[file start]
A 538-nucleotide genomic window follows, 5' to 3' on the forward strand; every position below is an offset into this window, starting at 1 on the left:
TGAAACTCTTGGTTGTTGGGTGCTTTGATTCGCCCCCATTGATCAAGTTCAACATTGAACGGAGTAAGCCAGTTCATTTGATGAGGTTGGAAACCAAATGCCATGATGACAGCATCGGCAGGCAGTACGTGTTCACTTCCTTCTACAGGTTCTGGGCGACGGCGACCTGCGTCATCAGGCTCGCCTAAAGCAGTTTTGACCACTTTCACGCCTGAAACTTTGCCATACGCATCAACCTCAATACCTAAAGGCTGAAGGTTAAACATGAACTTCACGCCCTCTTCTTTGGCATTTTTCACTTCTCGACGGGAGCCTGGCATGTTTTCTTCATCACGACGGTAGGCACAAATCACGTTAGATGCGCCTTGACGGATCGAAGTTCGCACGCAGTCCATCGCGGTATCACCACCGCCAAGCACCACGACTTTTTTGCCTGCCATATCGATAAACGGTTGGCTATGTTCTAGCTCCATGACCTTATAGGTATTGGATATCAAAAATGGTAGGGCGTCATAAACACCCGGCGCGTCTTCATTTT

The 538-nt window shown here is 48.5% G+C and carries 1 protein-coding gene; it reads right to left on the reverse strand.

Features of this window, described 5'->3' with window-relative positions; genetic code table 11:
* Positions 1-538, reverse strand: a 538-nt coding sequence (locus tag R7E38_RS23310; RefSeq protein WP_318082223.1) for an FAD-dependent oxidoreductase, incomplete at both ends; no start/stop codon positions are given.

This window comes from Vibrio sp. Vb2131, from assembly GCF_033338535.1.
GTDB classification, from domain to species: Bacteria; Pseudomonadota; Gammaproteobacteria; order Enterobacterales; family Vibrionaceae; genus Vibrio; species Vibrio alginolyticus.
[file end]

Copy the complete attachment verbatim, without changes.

A 538-nucleotide genomic window follows, 5' to 3' on the forward strand; every position below is an offset into this window, starting at 1 on the left:
TGAAACTCTTGGTTGTTGGGTGCTTTGATTCGCCCCCATTGATCAAGTTCAACATTGAACGGAGTAAGCCAGTTCATTTGATGAGGTTGGAAACCAAATGCCATGATGACAGCATCGGCAGGCAGTACGTGTTCACTTCCTTCTACAGGTTCTGGGCGACGGCGACCTGCGTCATCAGGCTCGCCTAAAGCAGTTTTGACCACTTTCACGCCTGAAACTTTGCCATACGCATCAACCTCAATACCTAAAGGCTGAAGGTTAAACATGAACTTCACGCCCTCTTCTTTGGCATTTTTCACTTCTCGACGGGAGCCTGGCATGTTTTCTTCATCACGACGGTAGGCACAAATCACGTTAGATGCGCCTTGACGGATCGAAGTTCGCACGCAGTCCATCGCGGTATCACCACCGCCAAGCACCACGACTTTTTTGCCTGCCATATCGATAAACGGTTGGCTATGTTCTAGCTCCATGACCTTATAGGTATTGGATATCAAAAATGGTAGGGCGTCATAAACACCCGGCGCGTCTTCATTTT

The 538-nt window shown here is 48.5% G+C and carries 1 protein-coding gene; it reads right to left on the reverse strand.

Features of this window, described 5'->3' with window-relative positions; genetic code table 11:
* Positions 1-538, reverse strand: a 538-nt coding sequence (locus tag R7E38_RS23310; RefSeq protein WP_318082223.1) for an FAD-dependent oxidoreductase, incomplete at both ends; no start/stop codon positions are given.

This window comes from Vibrio sp. Vb2131, from assembly GCF_033338535.1.
GTDB classification, from domain to species: Bacteria; Pseudomonadota; Gammaproteobacteria; order Enterobacterales; family Vibrionaceae; genus Vibrio; species Vibrio alginolyticus.